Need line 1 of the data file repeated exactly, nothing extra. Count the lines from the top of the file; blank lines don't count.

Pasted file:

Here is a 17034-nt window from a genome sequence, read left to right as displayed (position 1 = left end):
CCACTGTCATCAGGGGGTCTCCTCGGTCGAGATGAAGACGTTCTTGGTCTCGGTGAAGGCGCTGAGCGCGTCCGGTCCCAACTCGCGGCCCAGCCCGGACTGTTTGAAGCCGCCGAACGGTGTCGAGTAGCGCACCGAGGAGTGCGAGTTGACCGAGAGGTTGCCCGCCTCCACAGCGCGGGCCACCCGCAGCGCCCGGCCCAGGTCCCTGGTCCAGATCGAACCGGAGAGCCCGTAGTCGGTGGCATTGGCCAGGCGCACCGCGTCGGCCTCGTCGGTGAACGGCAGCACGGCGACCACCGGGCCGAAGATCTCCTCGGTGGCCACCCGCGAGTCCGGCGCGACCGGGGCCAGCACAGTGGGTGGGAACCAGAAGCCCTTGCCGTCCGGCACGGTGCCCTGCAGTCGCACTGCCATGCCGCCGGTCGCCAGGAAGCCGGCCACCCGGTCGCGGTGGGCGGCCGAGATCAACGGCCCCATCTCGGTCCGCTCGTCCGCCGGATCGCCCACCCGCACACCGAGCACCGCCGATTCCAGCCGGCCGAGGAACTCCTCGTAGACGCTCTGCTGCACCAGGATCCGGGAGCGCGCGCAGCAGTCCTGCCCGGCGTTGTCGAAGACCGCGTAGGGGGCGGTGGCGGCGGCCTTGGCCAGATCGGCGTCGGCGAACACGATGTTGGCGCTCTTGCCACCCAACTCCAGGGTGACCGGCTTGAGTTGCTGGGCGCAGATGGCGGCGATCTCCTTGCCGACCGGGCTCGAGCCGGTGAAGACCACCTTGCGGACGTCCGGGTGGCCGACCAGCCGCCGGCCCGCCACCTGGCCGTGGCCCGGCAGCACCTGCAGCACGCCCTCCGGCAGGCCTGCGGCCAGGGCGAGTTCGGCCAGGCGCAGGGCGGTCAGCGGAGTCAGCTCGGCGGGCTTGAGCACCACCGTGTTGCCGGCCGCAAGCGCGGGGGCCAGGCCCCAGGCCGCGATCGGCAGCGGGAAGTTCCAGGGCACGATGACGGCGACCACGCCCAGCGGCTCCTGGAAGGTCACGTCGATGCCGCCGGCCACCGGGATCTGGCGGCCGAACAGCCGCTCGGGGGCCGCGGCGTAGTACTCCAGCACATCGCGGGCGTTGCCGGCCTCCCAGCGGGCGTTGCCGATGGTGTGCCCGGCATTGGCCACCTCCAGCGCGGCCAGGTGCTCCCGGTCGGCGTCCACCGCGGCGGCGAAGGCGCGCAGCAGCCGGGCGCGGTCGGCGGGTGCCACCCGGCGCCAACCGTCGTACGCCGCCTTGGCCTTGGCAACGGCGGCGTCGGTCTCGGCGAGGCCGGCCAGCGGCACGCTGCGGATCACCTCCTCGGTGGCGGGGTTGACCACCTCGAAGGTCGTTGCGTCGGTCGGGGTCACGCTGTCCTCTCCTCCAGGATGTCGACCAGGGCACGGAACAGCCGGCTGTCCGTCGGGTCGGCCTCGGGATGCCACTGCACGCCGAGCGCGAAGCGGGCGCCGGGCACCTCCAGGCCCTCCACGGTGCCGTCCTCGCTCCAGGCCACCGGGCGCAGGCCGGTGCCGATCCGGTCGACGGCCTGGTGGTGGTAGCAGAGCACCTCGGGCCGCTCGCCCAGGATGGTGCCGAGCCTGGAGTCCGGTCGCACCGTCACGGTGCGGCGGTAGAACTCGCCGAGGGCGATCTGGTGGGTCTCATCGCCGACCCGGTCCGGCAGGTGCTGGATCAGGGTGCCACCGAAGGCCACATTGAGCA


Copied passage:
Here is a 17034-nt window from a genome sequence, read left to right as displayed (position 1 = left end):